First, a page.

From the February 2012 issue of Investment Advisor • Subscribe!

Two Minutes to Midnight

If you take a long-term view, this will be just another blip on the radar screen

Out with the old, in with the new. The Museum of American Finance was a particularly appropriate setting for the roundtable discussion on succession planning detailed in this month’s cover story. One couldn’t help but wonder if the advisory business would one day end up as dusty pictures down darkened hallways visited by bored schoolchildren once every few years (metaphorically speaking, of course. The Museum of American Finance is a fine institution; airy and inviting).

The “Doomsday Clock” urgency that meets the ever-advancing average age of the advisor illustrates the problem. A much-trumpeted report in 2010 from Cerulli Associates found the average age to be 49. But it was the following statistics from the Boston-based research firm that got everyone’s attention—less than 25% of all advisors are under the age of 40, and only 5.6% of advisors are under 30.

“As the Baby Boom advisors retire, the financial advisory industry runs the risk of not being able to meet investor demand,” Cerulli analysts wrote in one of the more obvious interpretations of the data. When aggregated from the 1970s to 2008, Cerulli’s data found that wirehouses and insurance firms are still the most common sources of new advisors, with 29% of new advisors coming from the wirehouses and 26% from insurers. It doesn’t account for the wirehouse exodus post-2008, but it’s revealing nonetheless.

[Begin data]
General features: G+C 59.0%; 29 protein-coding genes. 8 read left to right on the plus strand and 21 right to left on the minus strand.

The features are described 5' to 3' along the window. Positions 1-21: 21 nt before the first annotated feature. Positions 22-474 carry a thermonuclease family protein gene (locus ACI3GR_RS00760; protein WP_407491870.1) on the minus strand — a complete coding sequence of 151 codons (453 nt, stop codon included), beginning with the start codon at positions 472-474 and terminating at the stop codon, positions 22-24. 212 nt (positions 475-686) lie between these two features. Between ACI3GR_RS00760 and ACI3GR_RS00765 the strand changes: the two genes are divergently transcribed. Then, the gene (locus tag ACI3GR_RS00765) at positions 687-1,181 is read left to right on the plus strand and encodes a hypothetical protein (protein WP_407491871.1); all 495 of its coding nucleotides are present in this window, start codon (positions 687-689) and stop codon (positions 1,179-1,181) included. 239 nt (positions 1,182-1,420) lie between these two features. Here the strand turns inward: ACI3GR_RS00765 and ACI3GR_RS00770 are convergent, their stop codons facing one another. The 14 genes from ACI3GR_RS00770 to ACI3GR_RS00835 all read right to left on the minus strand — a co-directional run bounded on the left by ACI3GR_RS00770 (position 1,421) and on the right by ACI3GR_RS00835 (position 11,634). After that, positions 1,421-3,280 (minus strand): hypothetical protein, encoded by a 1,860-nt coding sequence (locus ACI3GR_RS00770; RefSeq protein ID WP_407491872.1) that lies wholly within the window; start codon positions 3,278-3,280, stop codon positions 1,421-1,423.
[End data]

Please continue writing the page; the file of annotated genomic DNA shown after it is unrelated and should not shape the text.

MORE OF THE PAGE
I recently asked TD Ameritrade Institutional head Tom Bradley, a roundtable participant, why, given new regulation, commission-based cold calling, market uncertainty, the fiduciary question and the lack of mentoring support, any young person would see a future in the advice-driven model.

“The first thing I would say to a young person is that investors always come back to the market,” Bradley answered. “The allure of the gains that can be had are simply too great. I saw it after the crash of 1987 and multiple other mini-crashes since then. When you’re in those down periods, it always seems to be so difficult and so dark. But the bottom line is that if you take a long-term view, this will be just another blip on the radar screen.”

A radar blip or a dark and dusty museum; it’s up to us to choose the eventual metaphor. But with roundtable discussions like the one featured this month, the conversation has begun.

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